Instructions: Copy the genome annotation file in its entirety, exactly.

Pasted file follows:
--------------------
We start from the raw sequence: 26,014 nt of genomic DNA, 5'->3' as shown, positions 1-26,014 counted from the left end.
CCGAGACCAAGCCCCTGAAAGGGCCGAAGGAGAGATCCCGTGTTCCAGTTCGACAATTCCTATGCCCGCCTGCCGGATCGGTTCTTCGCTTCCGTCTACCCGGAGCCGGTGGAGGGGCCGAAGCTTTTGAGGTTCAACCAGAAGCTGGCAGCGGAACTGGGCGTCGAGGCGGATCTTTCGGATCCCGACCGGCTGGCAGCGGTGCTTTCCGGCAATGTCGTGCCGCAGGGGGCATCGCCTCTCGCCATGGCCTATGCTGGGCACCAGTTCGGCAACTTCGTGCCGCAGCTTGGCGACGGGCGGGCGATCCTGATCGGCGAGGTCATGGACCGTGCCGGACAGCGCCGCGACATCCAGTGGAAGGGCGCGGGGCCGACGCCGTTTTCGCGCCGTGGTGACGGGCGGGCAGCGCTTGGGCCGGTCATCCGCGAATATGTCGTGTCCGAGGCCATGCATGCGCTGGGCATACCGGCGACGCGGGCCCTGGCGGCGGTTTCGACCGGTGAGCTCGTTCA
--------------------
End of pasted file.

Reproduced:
We start from the raw sequence: 26,014 nt of genomic DNA, 5'->3' as shown, positions 1-26,014 counted from the left end.
CCGAGACCAAGCCCCTGAAAGGGCCGAAGGAGAGATCCCGTGTTCCAGTTCGACAATTCCTATGCCCGCCTGCCGGATCGGTTCTTCGCTTCCGTCTACCCGGAGCCGGTGGAGGGGCCGAAGCTTTTGAGGTTCAACCAGAAGCTGGCAGCGGAACTGGGCGTCGAGGCGGATCTTTCGGATCCCGACCGGCTGGCAGCGGTGCTTTCCGGCAATGTCGTGCCGCAGGGGGCATCGCCTCTCGCCATGGCCTATGCTGGGCACCAGTTCGGCAACTTCGTGCCGCAGCTTGGCGACGGGCGGGCGATCCTGATCGGCGAGGTCATGGACCGTGCCGGACAGCGCCGCGACATCCAGTGGAAGGGCGCGGGGCCGACGCCGTTTTCGCGCCGTGGTGACGGGCGGGCAGCGCTTGGGCCGGTCATCCGCGAATATGTCGTGTCCGAGGCCATGCATGCGCTGGGCATACCGGCGACGCGGGCCCTGGCGGCGGTTTCGACCGGTGAGCTCGTTCA